By Maggie Bowling, Old Homeplace Farm
The winter before we started the buying club, we counted twenty-two deer in my future vegetable field over the course of one night. I’m sure you can imagine what we chose as our very first farm investment. Will has an off-farm job as an elk biologist (yes, there are elk in Kentucky), so luckily he already had experience building deer and elk barrier fences. One-and-a-half years later, and we still haven’t experienced any deer damage!
I should back up to the previous summer. The day we decided to purchase land felt much more like a proposal than the day that we decided to get married a few months later. Our very first investment was a piece of land a few miles from Will’s parents. While we began farming with our own land, we don’t think that it’s necessary to own land in order to begin farming. This property ended up being right for our lifestyle and farming goals, and we were able to afford it without going into too much debt. (more…)
By Caitlin Arnold, Furrow Horse Farm
Brandon and I started Furrow Horse Farm this year not entirely sure where it would take us, or where we would take it. We are farming on leased land, and signed a one-year lease to start out with. It is difficult to plan long-term for the farm and business when we don’t know how long we will be on this land or even how long we want to be on this land. We also both have off-farm jobs to help pay the bills, so not all of our time is dedicated to growing our farm business.
Given all of that, our business plan for this first season was fairly simple. We knew we wanted to start a CSA (Community Supported Agriculture) and our goal was 10 members at $500 per share ($5,000 total CSA income). I am happy to say we have exceeded our goal and are now at 14 members. However, over half of them started at some point once the season was underway, and we had to pro-rate the weeks they had missed. So, even though we surpassed our goal, we did not make the $500-per-person amount we were hoping for.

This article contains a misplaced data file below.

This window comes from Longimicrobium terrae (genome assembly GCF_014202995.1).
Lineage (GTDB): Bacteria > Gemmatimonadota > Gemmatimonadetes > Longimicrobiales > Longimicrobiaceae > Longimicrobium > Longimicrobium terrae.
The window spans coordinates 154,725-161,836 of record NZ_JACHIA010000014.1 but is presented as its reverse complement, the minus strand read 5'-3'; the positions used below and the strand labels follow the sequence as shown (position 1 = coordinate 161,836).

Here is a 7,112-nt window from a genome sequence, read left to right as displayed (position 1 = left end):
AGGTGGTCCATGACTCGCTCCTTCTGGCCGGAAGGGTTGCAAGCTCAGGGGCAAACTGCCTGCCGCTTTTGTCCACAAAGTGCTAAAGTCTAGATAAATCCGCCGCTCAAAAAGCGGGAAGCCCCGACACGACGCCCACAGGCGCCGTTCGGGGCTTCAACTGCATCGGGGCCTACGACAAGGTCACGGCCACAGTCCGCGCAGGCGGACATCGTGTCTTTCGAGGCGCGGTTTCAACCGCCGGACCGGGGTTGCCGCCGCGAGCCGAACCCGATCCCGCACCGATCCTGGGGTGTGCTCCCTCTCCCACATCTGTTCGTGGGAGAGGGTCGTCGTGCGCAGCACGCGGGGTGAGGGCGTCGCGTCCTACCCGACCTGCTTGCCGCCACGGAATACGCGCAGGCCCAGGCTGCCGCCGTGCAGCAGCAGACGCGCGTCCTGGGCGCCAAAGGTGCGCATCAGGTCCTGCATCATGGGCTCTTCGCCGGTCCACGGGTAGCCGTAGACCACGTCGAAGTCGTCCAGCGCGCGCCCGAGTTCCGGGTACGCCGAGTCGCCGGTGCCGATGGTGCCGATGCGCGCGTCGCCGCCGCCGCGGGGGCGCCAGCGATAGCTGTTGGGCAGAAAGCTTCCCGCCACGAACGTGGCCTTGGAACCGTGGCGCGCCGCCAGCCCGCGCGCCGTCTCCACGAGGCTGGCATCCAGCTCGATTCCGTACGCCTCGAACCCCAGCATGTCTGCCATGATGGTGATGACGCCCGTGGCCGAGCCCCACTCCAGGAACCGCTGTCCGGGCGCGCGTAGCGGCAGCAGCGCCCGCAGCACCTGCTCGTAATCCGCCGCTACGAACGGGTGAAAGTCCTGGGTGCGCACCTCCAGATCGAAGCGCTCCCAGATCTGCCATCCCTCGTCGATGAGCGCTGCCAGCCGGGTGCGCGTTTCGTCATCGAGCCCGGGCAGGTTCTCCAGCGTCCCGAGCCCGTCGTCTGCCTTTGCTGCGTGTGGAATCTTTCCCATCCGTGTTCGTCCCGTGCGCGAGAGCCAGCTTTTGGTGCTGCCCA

Our next piece of income was farmers’ markets. We knew we needed to do two markets a week and began applying for different markets around our area, up to an hour’s drive away. I kept my expectations pretty low for market income, and set our goal at $200 per market, per week. That works out to $1,600 per month during the market season, June-October ($8,000 total market income). We ended up in a busy Tuesday market, and a slow Saturday market. (more…)
By Derek Emadi, Emadi Acres
So many stories about farming in the media feature people who left their well-paying jobs in corporate America to start a farm business. The stories always include the folks admitting how difficult their type of farming is, but conclude with how prosperous they have become in their venture. If you to want to be a farmer and are fortunate enough to have a large bank account, I can imagine things being a lot easier. The articles portray picturesque images of rolling pastures with big red barns and sparkling green John Deere tractors with equipment in tow. As great as some of these stories are and as inspiring as they can be, I’m always left asking myself the same question that never seems to be answered: How much money did they start out with to begin their farm business? This is important because, to get the tires rolling, money is the start key.
Now, I speak as someone who is still considered a young farmer with only a few years under my belt. I work by myself all day, pinch many pennies, and save when I can, just to be a farmer. If I could do what I do every day and never worry about money, I would literally have no stress, except of course for the occasional sick hen with a pasty butt. But I have to pay for the mortgage, water, electric, feed, etc. Money needs to be made. Where you start will be dictated by how much debt you have and how much money you have saved. (more…)